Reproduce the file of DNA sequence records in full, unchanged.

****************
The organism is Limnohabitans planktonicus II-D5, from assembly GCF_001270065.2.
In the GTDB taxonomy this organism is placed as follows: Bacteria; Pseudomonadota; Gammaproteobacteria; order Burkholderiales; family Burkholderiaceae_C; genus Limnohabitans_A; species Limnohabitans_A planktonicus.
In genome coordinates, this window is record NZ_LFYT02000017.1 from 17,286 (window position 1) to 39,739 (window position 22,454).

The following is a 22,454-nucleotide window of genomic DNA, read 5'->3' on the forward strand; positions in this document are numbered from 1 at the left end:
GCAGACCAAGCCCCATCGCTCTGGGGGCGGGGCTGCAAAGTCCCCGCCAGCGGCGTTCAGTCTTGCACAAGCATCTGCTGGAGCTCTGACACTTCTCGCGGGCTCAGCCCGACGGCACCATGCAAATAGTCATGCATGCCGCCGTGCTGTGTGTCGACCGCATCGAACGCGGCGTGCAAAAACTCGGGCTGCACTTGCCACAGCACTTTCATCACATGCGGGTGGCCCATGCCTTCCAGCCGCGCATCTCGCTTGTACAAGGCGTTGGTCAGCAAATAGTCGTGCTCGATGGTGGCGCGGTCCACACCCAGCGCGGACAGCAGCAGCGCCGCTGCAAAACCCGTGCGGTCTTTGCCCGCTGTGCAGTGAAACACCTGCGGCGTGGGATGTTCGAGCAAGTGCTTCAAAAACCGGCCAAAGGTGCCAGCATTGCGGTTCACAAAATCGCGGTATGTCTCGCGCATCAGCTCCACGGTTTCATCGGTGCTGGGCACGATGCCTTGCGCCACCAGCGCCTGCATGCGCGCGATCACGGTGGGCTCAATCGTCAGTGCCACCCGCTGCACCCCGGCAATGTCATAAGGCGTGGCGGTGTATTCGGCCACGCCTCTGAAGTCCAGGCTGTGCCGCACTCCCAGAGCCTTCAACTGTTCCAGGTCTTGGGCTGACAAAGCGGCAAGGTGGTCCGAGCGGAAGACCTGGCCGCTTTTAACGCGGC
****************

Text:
The organism is Limnohabitans planktonicus II-D5, from assembly GCF_001270065.2.
In the GTDB taxonomy this organism is placed as follows: Bacteria; Pseudomonadota; Gammaproteobacteria; order Burkholderiales; family Burkholderiaceae_C; genus Limnohabitans_A; species Limnohabitans_A planktonicus.
In genome coordinates, this window is record NZ_LFYT02000017.1 from 17,286 (window position 1) to 39,739 (window position 22,454).

The following is a 22,454-nucleotide window of genomic DNA, read 5'->3' on the forward strand; positions in this document are numbered from 1 at the left end:
GCAGACCAAGCCCCATCGCTCTGGGGGCGGGGCTGCAAAGTCCCCGCCAGCGGCGTTCAGTCTTGCACAAGCATCTGCTGGAGCTCTGACACTTCTCGCGGGCTCAGCCCGACGGCACCATGCAAATAGTCATGCATGCCGCCGTGCTGTGTGTCGACCGCATCGAACGCGGCGTGCAAAAACTCGGGCTGCACTTGCCACAGCACTTTCATCACATGCGGGTGGCCCATGCCTTCCAGCCGCGCATCTCGCTTGTACAAGGCGTTGGTCAGCAAATAGTCGTGCTCGATGGTGGCGCGGTCCACACCCAGCGCGGACAGCAGCAGCGCCGCTGCAAAACCCGTGCGGTCTTTGCCCGCTGTGCAGTGAAACACCTGCGGCGTGGGATGTTCGAGCAAGTGCTTCAAAAACCGGCCAAAGGTGCCAGCATTGCGGTTCACAAAATCGCGGTATGTCTCGCGCATCAGCTCCACGGTTTCATCGGTGCTGGGCACGATGCCTTGCGCCACCAGCGCCTGCATGCGCGCGATCACGGTGGGCTCAATCGTCAGTGCCACCCGCTGCACCCCGGCAATGTCATAAGGCGTGGCGGTGTATTCGGCCACGCCTCTGAAGTCCAGGCTGTGCCGCACTCCCAGAGCCTTCAACTGTTCCAGGTCTTGGGCTGACAAAGCGGCAAGGTGGTCCGAGCGGAAGACCTGGCCGCTTTTAACGCGGC